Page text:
Meditation is proven to have both immediate and sustained positive effects on our resilience to every day stresses and strains, helping us react in a more calm and collected way. Stuck in an unexpected traffic jam? no sweat.

6. Better Concentration and Memory 

You might think you’re productive jumping from emails to dinner prep and back again, but multitasking sends your brain into a panicked spiral, clouding concentration, which in turn affects your ability to do any of the tasks at hand well. It’s a phenomenon known as ‘milkshake thinking.’ 

If this sounds accurate, or if find your attention span is limited, you might want to try meditation. The very practice of mediation is rooted in sustaining focus on one’s thoughts, emotions and sensations in the present moment. So it makes sense that it can help train your brain to concentrate in every day life too. One study found that just a couple of weeks of meditation increases both focus and memory.

7. Better Sleep

We’ve all heard how ‘counting sheep’ can help you drift off. However, this myth was disproven by Oxford University research in 2002. Researchers found sheep counters actually stayed awake for longer than those who thought of idyllic, beautiful places.

For a more effective technique to induce sleep you should try (yep, you guessed it…) meditation. It’s been proven time and time again that meditation can help to relax the body and control runaway thoughts, shortening the time it takes to fall asleep, while also increasing sleep quality.

For more research backed ways to get a great night’s sleep check out our guide to better sleep here (Link to sleep feature).

8. Better Sex

Another way to tire you out mentally and physically before you hit the hay: sex. But if you find you’re not often in the mood or don’t feel you’re reaching, eh, your full potential look no further than meditation. 

A 2018 study published in the Journal of Sex & Marital Therapy found women who practice meditation are more likely to have better sexual ‘functioning’ and higher levels of sexual desire. The benefits increased after as little as four meditation sessions. Do you need any further motivation? 

9. Eat More Healthily 

Craving doughnuts at 11am? Need a spike of sugar come 4pm without fail? Numerous studies have found that when you’re stressed or sleep-deprived, you eat more frequently and consume more calorific foods. Which is why we find ourselves craving food high in fat, sugar, or both (hello salted caramel biscuits) when we’re anxious or tired.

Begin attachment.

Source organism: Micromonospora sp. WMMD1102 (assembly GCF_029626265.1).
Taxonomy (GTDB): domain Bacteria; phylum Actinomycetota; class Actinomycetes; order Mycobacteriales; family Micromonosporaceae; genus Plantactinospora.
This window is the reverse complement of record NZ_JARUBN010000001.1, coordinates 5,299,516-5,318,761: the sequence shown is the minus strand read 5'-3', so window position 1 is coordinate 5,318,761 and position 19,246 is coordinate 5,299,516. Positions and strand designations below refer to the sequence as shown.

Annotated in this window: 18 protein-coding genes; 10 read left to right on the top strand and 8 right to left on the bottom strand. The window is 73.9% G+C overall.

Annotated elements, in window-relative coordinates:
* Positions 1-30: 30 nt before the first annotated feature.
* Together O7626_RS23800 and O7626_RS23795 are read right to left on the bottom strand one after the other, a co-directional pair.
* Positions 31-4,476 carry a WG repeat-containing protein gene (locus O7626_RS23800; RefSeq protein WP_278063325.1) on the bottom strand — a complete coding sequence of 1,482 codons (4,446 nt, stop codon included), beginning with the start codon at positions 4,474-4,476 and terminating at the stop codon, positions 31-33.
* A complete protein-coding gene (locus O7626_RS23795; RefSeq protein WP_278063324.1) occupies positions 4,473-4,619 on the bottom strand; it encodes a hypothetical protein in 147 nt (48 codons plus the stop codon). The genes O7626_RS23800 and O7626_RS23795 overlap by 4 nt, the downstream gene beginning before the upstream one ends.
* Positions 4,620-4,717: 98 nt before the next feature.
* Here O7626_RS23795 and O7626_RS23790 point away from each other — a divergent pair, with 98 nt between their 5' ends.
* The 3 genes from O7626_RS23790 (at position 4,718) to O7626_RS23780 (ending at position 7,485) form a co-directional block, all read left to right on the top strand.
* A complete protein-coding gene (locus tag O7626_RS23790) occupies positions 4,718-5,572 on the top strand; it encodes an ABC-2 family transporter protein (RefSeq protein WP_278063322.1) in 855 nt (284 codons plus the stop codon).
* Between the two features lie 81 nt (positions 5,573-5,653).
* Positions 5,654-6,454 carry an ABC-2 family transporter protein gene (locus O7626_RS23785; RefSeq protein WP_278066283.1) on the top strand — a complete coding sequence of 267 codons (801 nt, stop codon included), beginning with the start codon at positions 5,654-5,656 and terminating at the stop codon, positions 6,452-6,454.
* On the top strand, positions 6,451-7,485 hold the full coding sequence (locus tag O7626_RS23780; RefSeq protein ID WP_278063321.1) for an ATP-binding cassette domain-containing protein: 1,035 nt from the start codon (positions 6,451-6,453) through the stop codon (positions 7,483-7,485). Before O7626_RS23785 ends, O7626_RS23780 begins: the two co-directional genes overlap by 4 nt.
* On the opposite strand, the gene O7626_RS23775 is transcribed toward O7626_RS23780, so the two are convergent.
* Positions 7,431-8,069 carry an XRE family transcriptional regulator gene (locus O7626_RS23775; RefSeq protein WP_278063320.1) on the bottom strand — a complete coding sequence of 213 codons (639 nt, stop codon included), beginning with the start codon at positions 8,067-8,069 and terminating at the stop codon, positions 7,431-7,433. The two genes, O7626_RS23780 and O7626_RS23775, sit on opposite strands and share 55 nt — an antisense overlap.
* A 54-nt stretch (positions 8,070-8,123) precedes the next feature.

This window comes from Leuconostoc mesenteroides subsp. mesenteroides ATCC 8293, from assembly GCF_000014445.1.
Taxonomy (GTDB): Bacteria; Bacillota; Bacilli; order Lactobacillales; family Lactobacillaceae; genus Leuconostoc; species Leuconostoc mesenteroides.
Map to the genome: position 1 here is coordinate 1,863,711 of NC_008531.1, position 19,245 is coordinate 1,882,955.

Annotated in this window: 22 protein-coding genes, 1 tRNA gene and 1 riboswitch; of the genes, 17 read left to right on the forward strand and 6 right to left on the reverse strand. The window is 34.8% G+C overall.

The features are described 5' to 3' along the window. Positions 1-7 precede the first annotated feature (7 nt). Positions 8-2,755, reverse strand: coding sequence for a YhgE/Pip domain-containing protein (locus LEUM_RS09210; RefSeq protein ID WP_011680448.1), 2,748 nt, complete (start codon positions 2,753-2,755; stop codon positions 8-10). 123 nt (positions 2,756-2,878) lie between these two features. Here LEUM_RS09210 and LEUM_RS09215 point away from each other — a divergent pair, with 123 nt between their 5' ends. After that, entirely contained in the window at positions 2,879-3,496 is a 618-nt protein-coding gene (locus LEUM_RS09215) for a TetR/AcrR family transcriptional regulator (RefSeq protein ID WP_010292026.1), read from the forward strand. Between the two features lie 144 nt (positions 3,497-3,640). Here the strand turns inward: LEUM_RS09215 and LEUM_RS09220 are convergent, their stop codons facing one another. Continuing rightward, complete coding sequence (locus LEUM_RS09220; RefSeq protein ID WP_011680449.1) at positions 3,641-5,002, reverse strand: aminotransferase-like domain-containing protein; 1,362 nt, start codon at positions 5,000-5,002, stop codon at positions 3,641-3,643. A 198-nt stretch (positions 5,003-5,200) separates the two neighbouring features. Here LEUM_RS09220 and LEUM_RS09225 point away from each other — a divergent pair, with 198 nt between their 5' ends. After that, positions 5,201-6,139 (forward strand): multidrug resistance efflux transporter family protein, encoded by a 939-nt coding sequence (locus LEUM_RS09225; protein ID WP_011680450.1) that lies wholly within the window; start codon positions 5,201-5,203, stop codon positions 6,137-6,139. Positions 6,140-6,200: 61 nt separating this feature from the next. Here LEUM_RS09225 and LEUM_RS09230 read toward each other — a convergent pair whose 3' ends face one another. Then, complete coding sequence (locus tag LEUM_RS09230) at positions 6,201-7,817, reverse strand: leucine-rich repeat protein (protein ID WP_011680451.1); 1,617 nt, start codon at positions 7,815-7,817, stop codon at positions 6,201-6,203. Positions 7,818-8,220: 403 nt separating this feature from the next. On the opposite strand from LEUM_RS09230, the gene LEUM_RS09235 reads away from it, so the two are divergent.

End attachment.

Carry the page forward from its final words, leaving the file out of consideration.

Meditation can help to lower the spiked cortisol levels in your body that trigger an increase in appetite. It’s also proven to help us make more mindful food choices, stopping the emotional impulse to reach for comfort foods in its tracks. 

Bonus Benefit: Meditation Accessibility 

We couldn’t finish this article without a nod to one the best meditation benefits: meditation’s accessibility. It’s available to anyone, anywhere and entirely free. 

We all have the potential to develop some form of meditation practice. From simply setting aside a few minutes daily to become aware of our surroundings, to 20 minutes twice a day repeating a personal mantra. There’s a style meditation to suit everyone’s preferences and lifestyle. 

Check out our guide to the different types of meditation and explore what works best for you Link to Types of Meditation feature. 
For support and guidance on your meditation journey, at Reformation we offer a complimentary Meditation Club with Lucy Bloom every Wednesday morning and ‘Get Meditating’ an online course to get you into the amazing habit. We also incorporate it into all of our classes both in person and online. Keep an eye out on Reformation’s Workshop Schedule and Class Schedule for new events and updates.


types of meditation

Types of Meditation


Body position, hand gestures, eyes open or shut aside, from the outside every meditator looks pretty much the same. Calm, peaceful, serene (or at least trying to be). But what’s happening on the inside varies dramatically. Not only is each individual’s meditation practice utterly unique – every single time they meditate – but they also could be following any one of a number of types of mediation.